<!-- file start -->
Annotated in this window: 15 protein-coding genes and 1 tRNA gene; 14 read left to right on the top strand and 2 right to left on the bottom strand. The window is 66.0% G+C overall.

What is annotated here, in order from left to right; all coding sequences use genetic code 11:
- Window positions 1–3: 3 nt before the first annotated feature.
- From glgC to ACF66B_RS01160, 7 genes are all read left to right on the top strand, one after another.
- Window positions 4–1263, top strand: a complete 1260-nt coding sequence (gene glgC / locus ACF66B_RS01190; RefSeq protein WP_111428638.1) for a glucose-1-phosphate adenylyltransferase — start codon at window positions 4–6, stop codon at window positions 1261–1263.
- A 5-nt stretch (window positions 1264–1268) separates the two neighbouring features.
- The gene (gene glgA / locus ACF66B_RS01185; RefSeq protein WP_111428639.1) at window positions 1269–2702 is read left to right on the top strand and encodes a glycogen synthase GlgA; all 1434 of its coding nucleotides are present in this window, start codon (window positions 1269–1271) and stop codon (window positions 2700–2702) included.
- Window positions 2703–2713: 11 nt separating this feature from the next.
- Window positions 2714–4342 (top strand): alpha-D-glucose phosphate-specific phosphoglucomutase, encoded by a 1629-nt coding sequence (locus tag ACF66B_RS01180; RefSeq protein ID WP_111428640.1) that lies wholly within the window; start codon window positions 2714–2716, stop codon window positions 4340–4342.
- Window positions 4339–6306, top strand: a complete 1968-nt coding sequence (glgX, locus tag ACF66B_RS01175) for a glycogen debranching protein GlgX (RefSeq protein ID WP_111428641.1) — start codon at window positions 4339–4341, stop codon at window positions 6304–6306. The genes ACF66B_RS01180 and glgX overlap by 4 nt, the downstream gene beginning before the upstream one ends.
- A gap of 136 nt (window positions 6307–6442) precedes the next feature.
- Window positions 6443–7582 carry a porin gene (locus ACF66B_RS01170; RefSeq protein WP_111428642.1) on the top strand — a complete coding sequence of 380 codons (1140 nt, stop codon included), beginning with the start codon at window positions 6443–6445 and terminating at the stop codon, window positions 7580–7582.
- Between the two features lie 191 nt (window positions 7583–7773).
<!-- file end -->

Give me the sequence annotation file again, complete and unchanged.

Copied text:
Annotated in this window: 15 protein-coding genes and 1 tRNA gene; 14 read left to right on the top strand and 2 right to left on the bottom strand. The window is 66.0% G+C overall.

What is annotated here, in order from left to right; all coding sequences use genetic code 11:
- Window positions 1–3: 3 nt before the first annotated feature.
- From glgC to ACF66B_RS01160, 7 genes are all read left to right on the top strand, one after another.
- Window positions 4–1263, top strand: a complete 1260-nt coding sequence (gene glgC / locus ACF66B_RS01190; RefSeq protein WP_111428638.1) for a glucose-1-phosphate adenylyltransferase — start codon at window positions 4–6, stop codon at window positions 1261–1263.
- A 5-nt stretch (window positions 1264–1268) separates the two neighbouring features.
- The gene (gene glgA / locus ACF66B_RS01185; RefSeq protein WP_111428639.1) at window positions 1269–2702 is read left to right on the top strand and encodes a glycogen synthase GlgA; all 1434 of its coding nucleotides are present in this window, start codon (window positions 1269–1271) and stop codon (window positions 2700–2702) included.
- Window positions 2703–2713: 11 nt separating this feature from the next.
- Window positions 2714–4342 (top strand): alpha-D-glucose phosphate-specific phosphoglucomutase, encoded by a 1629-nt coding sequence (locus tag ACF66B_RS01180; RefSeq protein ID WP_111428640.1) that lies wholly within the window; start codon window positions 2714–2716, stop codon window positions 4340–4342.
- Window positions 4339–6306, top strand: a complete 1968-nt coding sequence (glgX, locus tag ACF66B_RS01175) for a glycogen debranching protein GlgX (RefSeq protein ID WP_111428641.1) — start codon at window positions 4339–4341, stop codon at window positions 6304–6306. The genes ACF66B_RS01180 and glgX overlap by 4 nt, the downstream gene beginning before the upstream one ends.
- A gap of 136 nt (window positions 6307–6442) precedes the next feature.
- Window positions 6443–7582 carry a porin gene (locus ACF66B_RS01170; RefSeq protein WP_111428642.1) on the top strand — a complete coding sequence of 380 codons (1140 nt, stop codon included), beginning with the start codon at window positions 6443–6445 and terminating at the stop codon, window positions 7580–7582.
- Between the two features lie 191 nt (window positions 7583–7773).